Mondays are usually slow for news as people start to stir for the coming week. Therefore, every Monday, we will address one topic to start the week and get discussion flowing. It stimulates the week like a cup of coffee, hence the title.
Kotaku, as they are wont to do in their never-ending search for cheap hits, has speculated about the next Xbox system. In talking to people around the industry, one of their speculations is that Microsoft is going to make the online pass a thing of the past by forcing all games to either require an installation code, tie a game’s unique ID to the first system it runs off of, or force everything to go digital. However it were to happen, the intention, should this come to fruition, is the same: it would intentionally and decisively destroy the used games market by making them physically impossible.
Reaction has been strong, with people—sober analysts—saying that Microsoft would shoot their own foot in doing this. The majority of the reaction online, via Twitter, Facebook, forum posts, and commentary, falls along the same lines. However, gamers have shown throughout the years that what they say and what they do are often the exact opposite.
This week’s question:
If Microsoft or any other console manufacturer actually makes a system that renders the reselling or lending of games impossible, would you buy that system? Bonus question: will anyone else?
Crystal Steltenpohl: Simply put, I can’t afford to game like that. Back when my grandparents worked full time, they bought everything for my cousins and me new, including video games, though that was probably because they didn’t realize they could buy games used. After my grandfather died and my grandmother eventually retired, video games ended up being put on the back burner, and I either bought games used or I didn’t get them at all. If Microsoft or anyone else decided that they would implement a system where you were forced to buy only new games, I could not afford it. Period. They would get no money from me, not just because of the outrage I’d feel over not being able to let a friend borrow a game, but because I don’t have that kind of money. I don’t have $50-$60 to drop on a game, and you know that they wouldn’t drop game prices even if they implemented this kind of a system. With those kinds of price tags, I can afford one or two games a year. Sorry, but if I can’t buy my games used, I can’t buy them at all.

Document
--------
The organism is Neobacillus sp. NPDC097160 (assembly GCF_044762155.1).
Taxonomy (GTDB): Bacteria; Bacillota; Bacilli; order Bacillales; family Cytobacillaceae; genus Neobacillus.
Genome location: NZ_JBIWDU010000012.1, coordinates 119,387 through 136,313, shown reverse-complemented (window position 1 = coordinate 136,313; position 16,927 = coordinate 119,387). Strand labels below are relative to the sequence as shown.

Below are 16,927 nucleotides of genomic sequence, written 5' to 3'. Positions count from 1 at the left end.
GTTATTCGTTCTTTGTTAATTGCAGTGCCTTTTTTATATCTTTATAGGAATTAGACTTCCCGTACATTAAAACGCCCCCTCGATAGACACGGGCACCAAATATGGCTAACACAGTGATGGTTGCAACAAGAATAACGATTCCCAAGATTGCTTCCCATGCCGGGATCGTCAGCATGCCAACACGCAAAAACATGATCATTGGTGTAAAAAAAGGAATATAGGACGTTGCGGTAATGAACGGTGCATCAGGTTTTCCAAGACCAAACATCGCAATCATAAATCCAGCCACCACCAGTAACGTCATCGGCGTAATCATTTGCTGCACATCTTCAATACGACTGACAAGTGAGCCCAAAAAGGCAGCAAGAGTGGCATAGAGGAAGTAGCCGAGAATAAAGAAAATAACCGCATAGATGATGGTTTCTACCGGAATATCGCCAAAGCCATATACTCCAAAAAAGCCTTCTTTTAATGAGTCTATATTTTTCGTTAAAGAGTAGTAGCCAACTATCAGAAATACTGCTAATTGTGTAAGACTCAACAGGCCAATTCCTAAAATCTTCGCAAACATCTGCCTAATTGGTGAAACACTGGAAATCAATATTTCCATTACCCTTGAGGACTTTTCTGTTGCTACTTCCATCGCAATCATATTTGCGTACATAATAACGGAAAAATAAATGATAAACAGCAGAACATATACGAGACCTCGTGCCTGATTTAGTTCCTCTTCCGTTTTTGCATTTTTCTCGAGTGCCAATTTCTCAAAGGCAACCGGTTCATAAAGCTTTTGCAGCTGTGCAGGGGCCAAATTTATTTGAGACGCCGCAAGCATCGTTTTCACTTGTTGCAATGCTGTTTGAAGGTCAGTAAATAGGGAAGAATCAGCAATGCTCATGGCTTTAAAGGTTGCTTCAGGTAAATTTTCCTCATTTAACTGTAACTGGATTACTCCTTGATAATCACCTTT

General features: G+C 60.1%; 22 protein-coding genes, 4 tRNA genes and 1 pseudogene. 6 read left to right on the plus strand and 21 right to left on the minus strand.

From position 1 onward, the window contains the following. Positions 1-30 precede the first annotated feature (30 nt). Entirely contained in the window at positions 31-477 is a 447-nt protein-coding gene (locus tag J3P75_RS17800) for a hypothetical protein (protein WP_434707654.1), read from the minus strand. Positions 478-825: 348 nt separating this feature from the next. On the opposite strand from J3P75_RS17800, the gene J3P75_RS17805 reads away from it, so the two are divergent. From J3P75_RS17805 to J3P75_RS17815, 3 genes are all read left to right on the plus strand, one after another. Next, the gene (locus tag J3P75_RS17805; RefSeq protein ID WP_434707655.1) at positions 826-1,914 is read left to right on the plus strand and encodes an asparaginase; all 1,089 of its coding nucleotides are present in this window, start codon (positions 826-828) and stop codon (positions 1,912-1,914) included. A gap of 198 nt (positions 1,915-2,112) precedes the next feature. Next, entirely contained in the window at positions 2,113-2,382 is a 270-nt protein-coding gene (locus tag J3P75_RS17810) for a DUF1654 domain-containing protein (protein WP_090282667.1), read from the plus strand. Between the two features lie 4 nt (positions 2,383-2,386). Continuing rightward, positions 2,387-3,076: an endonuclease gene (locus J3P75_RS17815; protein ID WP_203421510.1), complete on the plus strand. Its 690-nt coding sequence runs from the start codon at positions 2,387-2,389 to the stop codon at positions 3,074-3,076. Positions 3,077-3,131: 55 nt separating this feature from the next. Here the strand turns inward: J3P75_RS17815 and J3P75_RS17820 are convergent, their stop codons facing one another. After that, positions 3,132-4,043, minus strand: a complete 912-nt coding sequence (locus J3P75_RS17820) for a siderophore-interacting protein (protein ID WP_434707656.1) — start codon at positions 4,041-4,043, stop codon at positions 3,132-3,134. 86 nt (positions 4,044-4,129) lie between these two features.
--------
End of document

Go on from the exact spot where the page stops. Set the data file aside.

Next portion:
As far as anyone else, I think there are other people in my position, yes. I think less people would buy into this kind of system because people can’t afford to, especially in this economy. But will people buy it? Yes. People who feel they need the Next Big Thing and those who have money to throw away or crappy priorities will buy these systems because they don’t care about protecting themselves as consumers and about the gamers who don’t have that kind of money. There will always be people who will buy something, and I imagine that a lot of the people complaining would still buy it. They’d complain while doing it, of course, but they’d still buy it. But if you’re still giving a company money, no amount of whining is going to do anything; they’re getting what they want in the end, and that’s all they care about. So while I don’t think it’s the greatest business move because they’ll lose money from people who just can’t afford to play that game, it’s not going to kill any particular company because idiots still exist.
Aileen Coe: Like Crystal, if a system like that came out, I would not be able to get anything for it, rendering it useless for me to buy the console in the first place. Whatever games I do buy, I usually either wait for a price drop or trade in stuff towards it. Obviously, the latter wouldn’t be an option if I couldn’t play games on another console besides the one it was first played on. Plus, services like Gamefly would be dead in the water as far as that system goes, so that also wouldn’t be an option. There’s also the question of what would happen if the console the game’s tied to broke down or got stolen: would there be a provision for such circumstances, or would the person be out of luck? While digital distribution has seen a boon this gen, making everything digital only would alienate those who either lack high-speed Internet or who prefer physical copies. Additionally, it would involve juggling games and managing hard drive space, especially given how big some games are.